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Darwin Correspondence Project

To Albany Hancock   10 February [1853]

Down Farnborough Kent

Feb. 10th

My dear Sir

I trouble you with one line to say that amongst the few remaining & on the cut up & previously (imperfectly as it turns out) examined specimens, I have found plenty of Male Alcippes,—indeed hardly any without some: so that I am in no want of more specimens at present,1 I shd., however, be very glad to have hereafter some few to distribute in a dry state on the continent, when I return the specimens in my possession: & indeed I shd. like a few more to examine the form of cavity, though I fancy I have made out this pretty well. You may imagine how peculiar the appearance of the male Alcippe is, when I mention, that, though having had experience how diverse an aspect the males put on, I now know that I looked at a Male, during the first day or two, & never dreamed it was a cirripede!2 I suppose after all you have done in the anatomy of the Mollusca no structure seems very difficult to you to make out,3 but I have found Alcippe one of the most difficult creatures, I have ever attempted to make out.4

Yours very truly | C. Darwin


In Living Cirripedia (1854), CD stated he had actually thrown the males away at first, believing them to be Bryozoa. ‘Subsequently, a more careful inspection immediately showed the cemented prehensile antennæ, and their cirripedial nature was demonstrated.’ (p. 555).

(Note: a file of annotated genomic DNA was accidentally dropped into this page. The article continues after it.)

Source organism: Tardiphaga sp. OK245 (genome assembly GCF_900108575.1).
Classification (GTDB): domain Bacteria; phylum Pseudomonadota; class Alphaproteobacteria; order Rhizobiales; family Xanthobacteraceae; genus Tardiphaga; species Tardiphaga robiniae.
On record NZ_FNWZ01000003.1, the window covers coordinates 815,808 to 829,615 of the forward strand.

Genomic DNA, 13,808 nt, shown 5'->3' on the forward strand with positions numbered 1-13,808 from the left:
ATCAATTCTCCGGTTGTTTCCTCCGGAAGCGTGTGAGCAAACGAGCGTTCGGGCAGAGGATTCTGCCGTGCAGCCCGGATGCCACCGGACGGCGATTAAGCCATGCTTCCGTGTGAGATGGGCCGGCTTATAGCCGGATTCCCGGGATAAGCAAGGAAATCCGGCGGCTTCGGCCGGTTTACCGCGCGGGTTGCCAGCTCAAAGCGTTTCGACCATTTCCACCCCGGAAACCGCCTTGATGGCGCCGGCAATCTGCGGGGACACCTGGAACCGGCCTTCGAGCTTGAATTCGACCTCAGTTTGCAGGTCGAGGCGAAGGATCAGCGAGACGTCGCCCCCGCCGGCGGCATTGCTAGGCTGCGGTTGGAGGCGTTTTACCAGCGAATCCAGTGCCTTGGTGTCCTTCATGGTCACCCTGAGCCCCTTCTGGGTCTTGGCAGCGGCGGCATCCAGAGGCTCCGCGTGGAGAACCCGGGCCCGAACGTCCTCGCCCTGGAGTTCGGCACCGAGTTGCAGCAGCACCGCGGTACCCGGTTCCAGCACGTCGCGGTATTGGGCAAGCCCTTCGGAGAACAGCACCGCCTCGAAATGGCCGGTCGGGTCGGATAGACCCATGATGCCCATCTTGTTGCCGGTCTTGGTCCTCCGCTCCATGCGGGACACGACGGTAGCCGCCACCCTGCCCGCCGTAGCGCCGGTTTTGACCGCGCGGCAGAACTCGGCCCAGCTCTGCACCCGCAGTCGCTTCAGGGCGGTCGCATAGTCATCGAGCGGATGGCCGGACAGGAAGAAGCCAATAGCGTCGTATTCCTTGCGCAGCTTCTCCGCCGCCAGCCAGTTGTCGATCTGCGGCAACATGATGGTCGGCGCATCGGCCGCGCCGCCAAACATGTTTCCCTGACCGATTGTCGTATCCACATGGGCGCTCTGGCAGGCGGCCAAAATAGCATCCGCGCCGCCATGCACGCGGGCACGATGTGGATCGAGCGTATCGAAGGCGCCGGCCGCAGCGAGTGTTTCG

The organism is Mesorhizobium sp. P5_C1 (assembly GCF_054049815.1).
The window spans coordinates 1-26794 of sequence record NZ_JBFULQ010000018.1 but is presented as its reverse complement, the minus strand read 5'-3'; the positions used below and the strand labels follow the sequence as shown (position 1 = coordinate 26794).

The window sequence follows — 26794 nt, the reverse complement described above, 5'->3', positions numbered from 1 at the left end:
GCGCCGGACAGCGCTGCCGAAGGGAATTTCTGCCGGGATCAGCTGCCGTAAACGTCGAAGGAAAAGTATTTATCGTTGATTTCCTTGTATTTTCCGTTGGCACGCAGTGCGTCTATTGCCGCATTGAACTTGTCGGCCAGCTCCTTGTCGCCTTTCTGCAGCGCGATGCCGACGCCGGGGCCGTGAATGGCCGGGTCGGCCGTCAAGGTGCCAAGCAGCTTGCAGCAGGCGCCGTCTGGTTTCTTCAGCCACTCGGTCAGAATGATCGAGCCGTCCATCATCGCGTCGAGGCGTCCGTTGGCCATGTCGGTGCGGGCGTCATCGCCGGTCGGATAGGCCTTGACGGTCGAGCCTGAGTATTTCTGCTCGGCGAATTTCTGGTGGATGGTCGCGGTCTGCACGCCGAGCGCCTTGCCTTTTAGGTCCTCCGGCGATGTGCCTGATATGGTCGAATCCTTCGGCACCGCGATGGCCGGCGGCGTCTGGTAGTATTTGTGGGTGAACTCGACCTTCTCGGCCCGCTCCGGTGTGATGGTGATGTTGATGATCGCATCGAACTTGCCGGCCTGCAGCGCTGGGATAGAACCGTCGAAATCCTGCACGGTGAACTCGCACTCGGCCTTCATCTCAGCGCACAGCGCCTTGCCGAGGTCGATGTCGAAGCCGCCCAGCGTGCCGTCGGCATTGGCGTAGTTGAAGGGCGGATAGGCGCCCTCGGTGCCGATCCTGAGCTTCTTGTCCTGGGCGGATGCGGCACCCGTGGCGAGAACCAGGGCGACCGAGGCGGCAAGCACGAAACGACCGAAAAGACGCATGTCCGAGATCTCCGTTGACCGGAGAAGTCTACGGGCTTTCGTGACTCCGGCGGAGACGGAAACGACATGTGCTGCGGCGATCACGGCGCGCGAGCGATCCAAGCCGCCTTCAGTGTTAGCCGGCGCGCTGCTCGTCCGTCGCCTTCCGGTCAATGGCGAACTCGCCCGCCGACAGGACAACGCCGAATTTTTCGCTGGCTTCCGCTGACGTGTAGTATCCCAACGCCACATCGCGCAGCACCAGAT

Hancock was co-author of A monograph of the British nudibranchiate Mollusca (Alder and Hancock 1845–55), published by the Ray Society. A copy is in the Darwin Library–CUL.
‘In the classification of the whole class I have not felt so much doubt, as whether I ought to institute a family for the reception of this genus.’ (Living Cirripedia (1854): 527). CD finally decided to place Alcippe within the Lepadidae, giving greater weight to its sexual relations shared with the genera Ibla and Scalpellum than to gross anatomical differences. Modern classification schemes, however, rely on the reduced number of thoracic limbs and absence of abdominal segments and rank Alcippe and Cryptophialus together in a separate order, the Acrothoracica. For Hancock’s view, see letter from Albany Hancock, 25 February 1853.


Living Cirripedia (1854): A monograph of the sub-class Cirripedia, with figures of all the species. The Balanidæ (or sessile cirripedes); the Verrucidæ, etc. By Charles Darwin. London: Ray Society. 1854.


Has found plenty of male Alcippe on specimens. Would eventually like more specimens. Did not recognise males at first. Has found Alcippe difficult to make out.

Letter details

Letter no.
Charles Robert Darwin
Albany Hancock
Sent from
Source of text
Archives of the New York Botanical Garden (Charles Finney Cox Collection)
Physical description
ALS 4pp

Please cite as

Darwin Correspondence Project, “Letter no. 1500,” accessed on 13 July 2024,

Also published in The Correspondence of Charles Darwin, vol. 5